Why do male climate experts hog the media spotlight?

While women are more likely to be affected by extreme weather, it's men who are largely dominating the discussion of climate change in the media.

That's according to Media Matters for America, which found that more than 85 percent of those quoted in the media about climate change are men.

The nonprofit organization discovered this startling disparity when it reviewed two of its past analyses.

The most recent one, which looked at print and television coverage of the U.N. Intergovernmental Panel on Climate Change reports, revealed that women made up less than 15 percent of interviewees. The other examined broadcast coverage of climate change and exposed a similar figure: Less than 14 percent of those quoted on Sunday and nightly news shows in 2013 were women.

According to Shauna Theel, Media Matters' climate and energy program director, The Washington Post, USA Today and The Wall Street Journal failed to quote even one woman as part of their coverage on the IPCC's Working Group II and III.


"It's a much starker disparity than we've found on other subjects," she said.

Don't call them 'babe'

Theel speculated that this dramatic gender gap could be due in part to the sexist attacks that are often launched against female climate scientists who step into the media spotlight.

Katherine Hayhoe, a Texas Tech University climate scientist, said more than 90 percent of the harassing emails she receives are from men and usually contain some type of gender discrimination along the lines of "get back in the kitchen" (ClimateWire, Jan. 22)

One of the most notorious culprits behind these attacks is conservative talk-show host Rush Limbaugh, who has, on more than one occasion, referred to a female climate scientist -- Hayhoe included -- as "babe."

"When you know you're going to be attacked for your gender or your looks rather than your argument or credentials, you may shy away from media appearances," Theel said.

But Julie Brigham-Grette, a professor of geoscience at the University of Massachusetts, Amherst, thinks the gap reflects a much deeper phenomenon: the overarching bias against women in science. She said it's particularly noticeable in academia, at least in the atmospheric and Earth sciences.

"Women in the full professorship leadership role have not reached parity in our classrooms or graduate programs," she said. "There is still a glass ceiling out there that is preventing women from getting into these visible roles."

In fact, a 2012 Yale University study found that science professors at American universities typically view female undergraduates as less competent than their male counterparts, regardless of whether or not they have the same skills and accomplishments. As a result, it noted, the professors were more willing to offer a higher starting salary and additional career mentoring to their male students.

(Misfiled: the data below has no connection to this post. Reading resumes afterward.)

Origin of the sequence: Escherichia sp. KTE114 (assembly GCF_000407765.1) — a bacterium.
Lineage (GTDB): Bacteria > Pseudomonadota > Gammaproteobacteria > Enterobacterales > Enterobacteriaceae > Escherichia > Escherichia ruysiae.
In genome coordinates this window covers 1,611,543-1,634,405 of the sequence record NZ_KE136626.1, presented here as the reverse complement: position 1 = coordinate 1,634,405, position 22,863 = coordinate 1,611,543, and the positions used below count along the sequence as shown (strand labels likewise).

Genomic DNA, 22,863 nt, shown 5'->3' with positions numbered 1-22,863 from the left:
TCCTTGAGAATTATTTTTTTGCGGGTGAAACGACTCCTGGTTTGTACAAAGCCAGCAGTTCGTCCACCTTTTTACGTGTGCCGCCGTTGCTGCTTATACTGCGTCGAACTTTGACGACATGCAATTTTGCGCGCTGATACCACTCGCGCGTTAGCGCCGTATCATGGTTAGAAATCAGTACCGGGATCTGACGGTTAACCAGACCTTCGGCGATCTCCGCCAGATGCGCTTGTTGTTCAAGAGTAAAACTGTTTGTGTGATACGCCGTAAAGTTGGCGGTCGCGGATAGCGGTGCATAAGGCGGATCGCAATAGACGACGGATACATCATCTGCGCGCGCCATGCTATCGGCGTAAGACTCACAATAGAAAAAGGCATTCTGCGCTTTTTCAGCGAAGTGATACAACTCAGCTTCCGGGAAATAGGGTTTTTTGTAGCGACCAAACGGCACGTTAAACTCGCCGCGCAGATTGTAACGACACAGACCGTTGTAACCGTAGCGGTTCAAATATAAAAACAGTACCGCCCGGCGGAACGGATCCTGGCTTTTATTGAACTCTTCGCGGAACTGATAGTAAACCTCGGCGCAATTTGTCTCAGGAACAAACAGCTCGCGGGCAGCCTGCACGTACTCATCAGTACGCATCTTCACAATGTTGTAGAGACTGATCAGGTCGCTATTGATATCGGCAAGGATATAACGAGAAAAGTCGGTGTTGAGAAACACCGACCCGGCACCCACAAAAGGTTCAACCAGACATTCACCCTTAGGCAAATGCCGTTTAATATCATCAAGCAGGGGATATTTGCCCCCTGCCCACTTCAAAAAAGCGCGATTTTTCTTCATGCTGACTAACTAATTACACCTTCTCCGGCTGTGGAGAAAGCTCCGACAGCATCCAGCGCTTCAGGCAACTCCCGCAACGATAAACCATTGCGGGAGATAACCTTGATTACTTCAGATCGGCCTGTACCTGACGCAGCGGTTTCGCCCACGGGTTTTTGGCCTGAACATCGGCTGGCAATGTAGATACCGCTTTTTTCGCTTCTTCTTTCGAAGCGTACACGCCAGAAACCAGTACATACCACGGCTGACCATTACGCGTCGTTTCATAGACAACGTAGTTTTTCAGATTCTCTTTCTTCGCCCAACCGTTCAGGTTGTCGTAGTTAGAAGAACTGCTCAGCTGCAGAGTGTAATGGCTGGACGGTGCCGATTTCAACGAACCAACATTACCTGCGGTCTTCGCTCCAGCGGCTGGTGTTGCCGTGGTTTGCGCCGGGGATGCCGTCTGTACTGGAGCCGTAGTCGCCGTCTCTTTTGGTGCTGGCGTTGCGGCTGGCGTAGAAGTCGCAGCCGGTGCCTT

Perhaps that is why, as Hayhoe pointed out, men are more likely to reach a higher pinnacle in their scientific careers than women.

"The underrepresentation of women reflected in the media is reflective of the general population of women in the field," she said. "Typically, it's the senior scientists who have gotten to the point in their career where they are willing and able to invest in media and communication and are viewed as credible sources. And the sad truth is there simply are not a lot of women at that stage."

Breaking 'the cycle'

The disparity, however, reaches far beyond the obvious gender injustice.

Theel's biggest concern is that a lack of women in the media's discussion on climate change, whether scientists, policymakers or organizational heads, may give young women and girls the wrong impression about their ability to influence the debate.

"When they see a topic dominated by men, they might not think of it as their topic," she said. "In part, it's institutional discrimination that's reflected in the media, but the media is continuing the cycle of discrimination."

One of the most immediate ways to break this cycle, said Theel, lies in the hands of reporters, who could make a concentrated effort to reach out to female climate scientists.

But, despite the wide gap, there does seem to be a light at the end of the tunnel -- one that may arrive organically with time. According to Hayhoe, the percentage of women entering the field is much higher than it was 10 or even 15 years ago.

"In another 10 or 15 years, when those women have had a chance to get a bit of time under their collective belts, I think you will see those numbers [of women quoted in the media] starting to change," she said.

Twitter: @ElspethDehnert | Email:

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